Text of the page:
- Mounting evidence suggests learning an instrument can reduce the risk of dementia
- New study shows playing a musical instrument is associated with better memory and cognitive function
- Active musicians have “younger” brains and better cognitive abilities
- Studies reveal physical differences in the brains of older adults who learn to play an instrument
- Playing an instrument in older adulthood lowers the likelihood of developing dementia by 64%
Dementia is a debilitating condition that many individuals fear, and now there is growing evidence that learning a musical instrument could be an effective way to reduce the risk. A recent study conducted by researchers from Exeter, Brunel, and London universities has shed light on the positive impact of playing an instrument on brain health, particularly in older adults. These findings add to a body of research spanning decades that highlights the cognitive benefits of musical training.
The Power of Music on the Brain
Improving Memory and Cognitive Function
The study, which involved 1,100 older adults with an average age of 68, found a significant association between playing a musical instrument and better working memory and executive function. Moreover, the researchers discovered positive links between singing and executive function, as well as overall musical ability and working memory. Interestingly, the results showed that individuals currently playing an instrument performed better than those who had learned as children but did not continue.
These findings are consistent with previous studies that have shown musicians outperforming nonmusicians on cognitive tests. Musicians exhibit enhanced global cognition, working memory, executive functions, language skills, and visuospatial abilities. Brain imaging studies using MRI have even revealed structural differences in the brains of professional musicians, suggesting that active engagement in music can lead to “younger” brains.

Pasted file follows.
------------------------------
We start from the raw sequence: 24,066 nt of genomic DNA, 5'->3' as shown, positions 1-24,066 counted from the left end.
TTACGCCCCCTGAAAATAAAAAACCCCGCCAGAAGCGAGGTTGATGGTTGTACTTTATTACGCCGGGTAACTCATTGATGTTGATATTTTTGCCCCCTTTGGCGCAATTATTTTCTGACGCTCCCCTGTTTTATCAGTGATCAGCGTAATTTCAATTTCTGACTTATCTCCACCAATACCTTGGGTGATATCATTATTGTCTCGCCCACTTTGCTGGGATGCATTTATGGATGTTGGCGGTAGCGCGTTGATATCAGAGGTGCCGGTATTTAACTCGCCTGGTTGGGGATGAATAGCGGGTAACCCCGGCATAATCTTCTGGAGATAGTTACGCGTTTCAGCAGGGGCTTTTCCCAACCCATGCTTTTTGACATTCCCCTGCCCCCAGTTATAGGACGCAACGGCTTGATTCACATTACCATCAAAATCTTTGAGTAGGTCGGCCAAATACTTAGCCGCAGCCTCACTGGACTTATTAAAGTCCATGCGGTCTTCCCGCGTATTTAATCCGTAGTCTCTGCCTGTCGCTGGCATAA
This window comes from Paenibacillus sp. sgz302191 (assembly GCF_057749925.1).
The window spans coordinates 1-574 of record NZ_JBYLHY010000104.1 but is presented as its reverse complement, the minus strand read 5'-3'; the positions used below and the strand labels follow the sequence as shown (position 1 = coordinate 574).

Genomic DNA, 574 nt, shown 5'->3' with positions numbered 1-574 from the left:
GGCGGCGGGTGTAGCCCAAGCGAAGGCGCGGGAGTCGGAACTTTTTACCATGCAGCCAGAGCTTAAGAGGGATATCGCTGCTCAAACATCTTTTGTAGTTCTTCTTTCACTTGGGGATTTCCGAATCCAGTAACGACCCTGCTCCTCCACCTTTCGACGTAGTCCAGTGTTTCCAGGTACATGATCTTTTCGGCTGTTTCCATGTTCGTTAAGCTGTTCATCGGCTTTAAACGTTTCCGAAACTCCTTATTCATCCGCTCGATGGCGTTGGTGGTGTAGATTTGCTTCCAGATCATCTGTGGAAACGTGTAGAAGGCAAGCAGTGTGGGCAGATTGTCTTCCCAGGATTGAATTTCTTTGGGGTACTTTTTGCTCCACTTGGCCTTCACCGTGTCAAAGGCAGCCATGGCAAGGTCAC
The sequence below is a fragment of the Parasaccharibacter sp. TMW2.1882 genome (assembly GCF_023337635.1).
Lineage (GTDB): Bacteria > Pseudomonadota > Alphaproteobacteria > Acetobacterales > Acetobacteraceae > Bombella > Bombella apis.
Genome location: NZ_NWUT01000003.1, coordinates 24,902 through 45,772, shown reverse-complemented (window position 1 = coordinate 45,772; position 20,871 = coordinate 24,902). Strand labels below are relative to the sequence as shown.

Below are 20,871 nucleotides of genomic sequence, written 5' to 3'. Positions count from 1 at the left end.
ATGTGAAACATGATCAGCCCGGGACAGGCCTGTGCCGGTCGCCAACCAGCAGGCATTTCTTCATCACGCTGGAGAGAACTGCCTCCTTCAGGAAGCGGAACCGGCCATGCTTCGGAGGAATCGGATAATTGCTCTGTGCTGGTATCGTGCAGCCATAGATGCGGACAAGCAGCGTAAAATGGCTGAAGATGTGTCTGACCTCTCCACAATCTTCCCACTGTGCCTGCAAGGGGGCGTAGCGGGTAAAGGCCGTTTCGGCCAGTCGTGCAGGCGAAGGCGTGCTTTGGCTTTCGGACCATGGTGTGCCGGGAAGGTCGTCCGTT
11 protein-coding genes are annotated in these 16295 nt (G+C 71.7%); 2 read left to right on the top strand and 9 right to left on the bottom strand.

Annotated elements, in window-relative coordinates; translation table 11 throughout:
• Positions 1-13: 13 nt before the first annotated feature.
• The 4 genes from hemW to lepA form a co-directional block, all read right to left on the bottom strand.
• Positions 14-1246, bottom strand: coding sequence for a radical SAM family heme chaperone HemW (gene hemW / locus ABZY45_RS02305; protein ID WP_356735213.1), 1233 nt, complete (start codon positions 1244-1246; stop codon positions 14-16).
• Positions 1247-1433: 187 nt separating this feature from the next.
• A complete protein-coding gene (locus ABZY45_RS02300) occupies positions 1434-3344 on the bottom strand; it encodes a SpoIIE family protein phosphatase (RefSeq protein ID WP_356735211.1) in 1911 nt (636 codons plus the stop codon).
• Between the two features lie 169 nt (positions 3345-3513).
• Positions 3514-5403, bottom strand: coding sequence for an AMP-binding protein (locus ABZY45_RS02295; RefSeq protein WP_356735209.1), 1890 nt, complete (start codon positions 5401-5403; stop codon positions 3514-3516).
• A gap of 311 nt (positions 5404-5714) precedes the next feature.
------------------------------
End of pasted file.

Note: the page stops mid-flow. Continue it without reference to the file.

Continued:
Physical Changes in the Brain
Intriguingly, brain scans can even differentiate between individuals who play different types of instruments. Seneca Block, a music therapist and adjunct instructor in psychiatry at Case Western Reserve University, explains that the brain scans of piano players differ from those of stringed-instrument players. This suggests that different instruments may stimulate and engage specific regions of the brain, further enhancing cognitive abilities.
Studies Reinforcing the Link
The study mentioned above is not an outlier; it aligns with numerous other research endeavors. In one study, older adults aged 62 to 72 received piano training for six months, resulting in physical changes in their brains compared to a control group. Another study showed an increase in gray matter in five different brain areas after six months of piano training. Even short-term training, lasting as little as two weeks, has been found to have a positive impact on cognitive function.
One particularly compelling study involved twins aged 65 and older in Sweden. Among the pairs where one twin had cognitive impairment or dementia while the other did not, those who had learned to play an instrument were found to have a 64% lower likelihood of developing dementia or cognitive impairment. This finding suggests a direct correlation between learning an instrument and reduced dementia risk.
While some skeptics argue that these studies only demonstrate correlation and not causation, the mounting evidence is difficult to ignore. Learning a musical instrument has been consistently associated with improved memory, cognitive function, and a reduced risk of dementia. Whether it’s the piano, saxophone, flute, or any other instrument, engaging in regular practice and playing for at least two to three hours a week can yield significant benefits for brain health.
Considering the potential impact on cognitive abilities and the reduced risk of dementia, it seems logical to apply Pascal’s Bet principle and embrace the power of music. The time invested in learning an instrument may prove to be a valuable safeguard against the devastating effects of dementia. So, why wait for definitive proof when the opportunity to improve brain health is within reach?
Let the harmonious melodies of music guide us towards a future free from the shadows of dementia.